Sports activity after total hip and knee arthroplasty : specific recommendations concerning tennis.

Journal Article (Journal Article;Review)

Lower extremity total joint arthroplasties are among the most successful operations in orthopaedics. Presently, it appears that some patients wish to not only have general functions restored, but also desire the opportunity to return or continue on a high level of activity. This review summarises the literature concerning athletic activity, and tennis in particular, in relation to lower extremity total joint arthroplasties. Orthopaedic surgeons frequently recommend participation in low-impact sports such as swimming, walking, bicycling, bowling and golf. The patient's return to these recreational activities appears to be without problems. In contrast, there has been a general consensus from surgeons to avoid high-impact sports such as tennis and jogging after total joint arthroplasty, but there have been numerous studies that reported functional results being compatible with these activity levels. Conflicts emerge with some studies that describe lower survival rates for hip and knee arthroplasty in patients participating in high-impact sports. Most of these studies report that participation in sporting activities following total joint arthroplasty refers to increased polyethylene wear and debris, which could eventually result in implant failure. With recent advances in implant technology and surgical technique, the survival rates for modern prosthetic designs and patients with these high demands are promising. Various studies assessing the association between clinical outcome and participation in tennis did not demonstrate a harmful effect on implant survival rates. Although the majority of these studies do not reflect a true representation of the average patient undergoing total joint arthroplasty, more surgeons are confronted with the patients' desire to continue with sports activity. To optimise results, patients who demand higher levels of activity must be carefully selected, and must have the motivation and drive to optimise their results. In general, all patients should be encouraged to remain physically active to improve general health, maintain good bone quality, and improve implant fixation. There is still a need for prospective, randomised controlled studies concerning high activity and its impact on total joint arthroplasty.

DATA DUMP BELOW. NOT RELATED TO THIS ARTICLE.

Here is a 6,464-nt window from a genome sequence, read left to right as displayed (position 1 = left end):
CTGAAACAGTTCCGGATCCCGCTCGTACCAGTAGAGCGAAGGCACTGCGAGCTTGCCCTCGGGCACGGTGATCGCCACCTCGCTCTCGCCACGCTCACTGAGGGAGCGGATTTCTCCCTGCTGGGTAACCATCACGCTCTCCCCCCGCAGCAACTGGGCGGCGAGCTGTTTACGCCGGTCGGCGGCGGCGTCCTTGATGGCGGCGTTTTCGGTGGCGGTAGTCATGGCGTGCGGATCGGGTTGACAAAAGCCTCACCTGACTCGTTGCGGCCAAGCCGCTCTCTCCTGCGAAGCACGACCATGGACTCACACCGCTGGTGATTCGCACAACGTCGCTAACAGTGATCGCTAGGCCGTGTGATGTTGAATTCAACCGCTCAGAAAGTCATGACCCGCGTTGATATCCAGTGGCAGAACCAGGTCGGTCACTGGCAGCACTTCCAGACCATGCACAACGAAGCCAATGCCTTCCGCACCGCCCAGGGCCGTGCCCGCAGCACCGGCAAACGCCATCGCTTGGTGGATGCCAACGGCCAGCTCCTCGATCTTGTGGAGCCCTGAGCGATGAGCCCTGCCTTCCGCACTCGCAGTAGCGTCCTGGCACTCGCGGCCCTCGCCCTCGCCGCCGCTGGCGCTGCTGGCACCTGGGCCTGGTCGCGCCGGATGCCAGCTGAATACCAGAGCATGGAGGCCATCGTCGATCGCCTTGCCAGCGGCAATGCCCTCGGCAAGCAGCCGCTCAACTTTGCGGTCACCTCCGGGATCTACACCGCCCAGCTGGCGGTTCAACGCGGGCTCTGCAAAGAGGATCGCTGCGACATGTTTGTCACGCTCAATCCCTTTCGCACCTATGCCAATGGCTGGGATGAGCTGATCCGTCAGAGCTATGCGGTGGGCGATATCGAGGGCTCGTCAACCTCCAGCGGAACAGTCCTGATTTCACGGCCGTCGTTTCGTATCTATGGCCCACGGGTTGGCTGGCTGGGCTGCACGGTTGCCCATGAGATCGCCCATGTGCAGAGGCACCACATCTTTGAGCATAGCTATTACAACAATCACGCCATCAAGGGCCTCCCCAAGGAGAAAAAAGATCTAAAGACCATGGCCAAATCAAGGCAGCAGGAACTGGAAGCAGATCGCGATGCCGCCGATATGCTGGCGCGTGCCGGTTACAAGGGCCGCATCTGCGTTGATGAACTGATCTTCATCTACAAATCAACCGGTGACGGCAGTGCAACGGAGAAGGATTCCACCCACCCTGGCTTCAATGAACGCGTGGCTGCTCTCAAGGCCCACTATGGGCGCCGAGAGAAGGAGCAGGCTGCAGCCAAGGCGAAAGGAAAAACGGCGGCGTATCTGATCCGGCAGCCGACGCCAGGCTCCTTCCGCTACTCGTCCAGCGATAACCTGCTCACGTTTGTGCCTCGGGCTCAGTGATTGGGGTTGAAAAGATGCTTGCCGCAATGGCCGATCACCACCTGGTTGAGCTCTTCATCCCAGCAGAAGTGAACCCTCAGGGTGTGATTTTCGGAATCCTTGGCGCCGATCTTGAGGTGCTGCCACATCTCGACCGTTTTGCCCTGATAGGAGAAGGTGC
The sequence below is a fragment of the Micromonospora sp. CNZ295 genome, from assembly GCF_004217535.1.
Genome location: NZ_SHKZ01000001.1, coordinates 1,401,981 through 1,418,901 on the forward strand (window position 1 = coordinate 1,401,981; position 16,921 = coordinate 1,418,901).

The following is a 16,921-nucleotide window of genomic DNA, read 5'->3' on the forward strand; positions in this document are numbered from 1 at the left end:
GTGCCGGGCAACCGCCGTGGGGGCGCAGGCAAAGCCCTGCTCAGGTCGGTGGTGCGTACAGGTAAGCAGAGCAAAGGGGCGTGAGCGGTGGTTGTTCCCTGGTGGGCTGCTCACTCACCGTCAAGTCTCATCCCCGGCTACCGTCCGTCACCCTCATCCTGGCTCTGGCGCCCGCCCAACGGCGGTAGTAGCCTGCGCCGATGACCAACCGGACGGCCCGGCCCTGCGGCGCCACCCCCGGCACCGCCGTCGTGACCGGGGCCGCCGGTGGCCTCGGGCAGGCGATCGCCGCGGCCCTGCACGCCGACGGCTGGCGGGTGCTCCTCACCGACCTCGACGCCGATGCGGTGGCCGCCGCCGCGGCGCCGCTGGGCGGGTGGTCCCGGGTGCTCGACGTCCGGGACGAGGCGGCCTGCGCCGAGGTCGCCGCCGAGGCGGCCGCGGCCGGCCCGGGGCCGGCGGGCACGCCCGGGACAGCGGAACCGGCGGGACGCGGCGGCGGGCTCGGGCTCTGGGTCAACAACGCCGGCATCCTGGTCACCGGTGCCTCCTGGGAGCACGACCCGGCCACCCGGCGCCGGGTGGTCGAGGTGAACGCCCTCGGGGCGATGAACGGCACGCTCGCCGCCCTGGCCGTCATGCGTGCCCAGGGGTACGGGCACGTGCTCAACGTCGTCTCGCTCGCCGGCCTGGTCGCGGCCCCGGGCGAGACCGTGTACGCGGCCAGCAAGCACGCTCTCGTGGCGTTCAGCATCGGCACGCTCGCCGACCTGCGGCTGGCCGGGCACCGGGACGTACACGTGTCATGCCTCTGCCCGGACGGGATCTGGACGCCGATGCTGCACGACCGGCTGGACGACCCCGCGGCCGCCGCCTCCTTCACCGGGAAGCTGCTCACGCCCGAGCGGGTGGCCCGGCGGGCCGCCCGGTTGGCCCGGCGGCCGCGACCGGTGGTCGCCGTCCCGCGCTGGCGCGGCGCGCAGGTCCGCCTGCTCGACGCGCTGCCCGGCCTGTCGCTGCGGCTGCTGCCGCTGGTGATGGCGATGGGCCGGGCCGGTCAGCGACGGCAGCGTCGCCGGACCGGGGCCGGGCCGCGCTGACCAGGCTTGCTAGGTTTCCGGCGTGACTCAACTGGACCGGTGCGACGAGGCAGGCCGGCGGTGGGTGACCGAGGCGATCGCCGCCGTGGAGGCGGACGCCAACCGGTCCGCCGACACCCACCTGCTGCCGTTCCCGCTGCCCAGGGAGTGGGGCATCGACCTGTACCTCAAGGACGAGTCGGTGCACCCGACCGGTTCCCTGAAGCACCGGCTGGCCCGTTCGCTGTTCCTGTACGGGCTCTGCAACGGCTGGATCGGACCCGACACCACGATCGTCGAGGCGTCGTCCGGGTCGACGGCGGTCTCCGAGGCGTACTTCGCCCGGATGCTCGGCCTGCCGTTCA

Full Text

Duke Authors

Cited Authors

  • Seyler, TM; Mont, MA; Ragland, PS; Kachwala, MM; Delanois, RE

Published Date

  • 2006

Published In

Volume / Issue

  • 36 / 7

Start / End Page

  • 571 - 583

PubMed ID

  • 16796395

International Standard Serial Number (ISSN)

  • 0112-1642

Digital Object Identifier (DOI)

  • 10.2165/00007256-200636070-00003


  • eng

Conference Location

  • New Zealand